I always feel awkward when someone ask me “How many children do you have?” or “Is he your only child?” I never knew how to answer these questions, especially coming from a complete stranger. You see, I have given birth to two sons. One, my first born, I am raising as a single mother. My second child, who is twenty months younger than my first born, I chose to place for adoption.
Now the positive side of this whole experience is that I have an open relationship with my son’s family who adopted him. Part of that decision was based on the fact that my sons didn’t make the choice to be disconnected. Both families wanted both of our boys to be able to maintain contact and have somewhat of a relationship. My oldest son always knew about his younger brother. There were no secrets back then and they are no secrets today. As a result, he told teachers, classmates and friends about his baby brother. And if the question was presented in the grocery store check-out line, well, you guessed it; my youthful son quickly blurted out, “No, I have a brother but he was adopted. He doesn’t live with us; he lives with his adopted family.” This remark most often prompted a confused look at first, and then a pre-conceived notion. Then, what started out as light conversation fell suddenly short into awkward silence.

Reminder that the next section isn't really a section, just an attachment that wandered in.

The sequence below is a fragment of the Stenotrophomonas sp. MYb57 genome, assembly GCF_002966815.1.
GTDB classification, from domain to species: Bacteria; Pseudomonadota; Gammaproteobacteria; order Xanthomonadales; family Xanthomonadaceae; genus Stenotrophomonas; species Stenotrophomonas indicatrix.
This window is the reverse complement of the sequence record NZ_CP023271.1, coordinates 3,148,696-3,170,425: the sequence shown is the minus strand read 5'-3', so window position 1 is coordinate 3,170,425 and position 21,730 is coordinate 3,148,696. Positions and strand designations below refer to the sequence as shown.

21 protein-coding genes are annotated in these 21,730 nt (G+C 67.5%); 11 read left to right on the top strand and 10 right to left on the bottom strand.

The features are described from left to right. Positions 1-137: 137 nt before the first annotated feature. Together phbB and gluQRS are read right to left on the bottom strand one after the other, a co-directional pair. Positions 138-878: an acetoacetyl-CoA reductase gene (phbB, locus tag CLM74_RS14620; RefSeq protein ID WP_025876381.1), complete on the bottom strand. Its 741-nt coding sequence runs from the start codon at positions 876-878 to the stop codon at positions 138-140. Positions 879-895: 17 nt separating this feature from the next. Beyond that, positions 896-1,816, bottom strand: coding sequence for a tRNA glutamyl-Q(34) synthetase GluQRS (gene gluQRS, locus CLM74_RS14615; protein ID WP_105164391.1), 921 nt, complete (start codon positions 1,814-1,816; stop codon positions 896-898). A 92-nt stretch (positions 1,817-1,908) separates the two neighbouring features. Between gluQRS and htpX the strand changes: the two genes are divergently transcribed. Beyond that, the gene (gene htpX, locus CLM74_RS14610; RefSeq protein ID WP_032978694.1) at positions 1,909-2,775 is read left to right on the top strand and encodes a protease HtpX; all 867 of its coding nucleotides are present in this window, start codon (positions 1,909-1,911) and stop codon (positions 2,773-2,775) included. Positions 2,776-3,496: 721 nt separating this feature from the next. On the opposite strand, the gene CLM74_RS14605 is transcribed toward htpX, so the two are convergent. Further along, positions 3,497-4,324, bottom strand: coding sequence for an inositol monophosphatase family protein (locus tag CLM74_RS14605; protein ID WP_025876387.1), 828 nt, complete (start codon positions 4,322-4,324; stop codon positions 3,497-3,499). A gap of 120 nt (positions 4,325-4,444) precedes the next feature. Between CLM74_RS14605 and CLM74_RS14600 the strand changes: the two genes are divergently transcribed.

Although I was not ashamed of my choice, I still didn’t always feel comfortable telling every Tom, Dick and Harry or Sally about my choice. This information was usually reserved for family and close friends and a handful of co-workers. And maybe a counselor, if need be. So when someone asked this question who did not personally know me or my family, I didn’t know how to respond. In addition, I didn’t want to discourage my son from talking about his younger brother. But how much does this person on the street really need to know or for that matter care to know about me and my family? Usually, these questions are for light conversation. After a few episodes of being met with confusion and discernment, I learned my lesson and proceeded with great caution when the subject of children arose.
Then I read a Dear Abby letter from a birth mother who was asking the same questions. Dear Abby responded, “Technically, you don’t “have” your birth child any more so it is okay if you say you don’t have any children.” This actually made sense to me.
I have never denied either of my children. Even though one lives with me and the other lives with his family who adopted him, I know I gave birth to both children and I love them both. So if I respond to your question, “I have one child”, it doesn’t mean that I am lying to you or denying my birth son. It just means I’m sparing you the minor details. If by chance we become better acquainted, I promise to tell you my WHOLE story.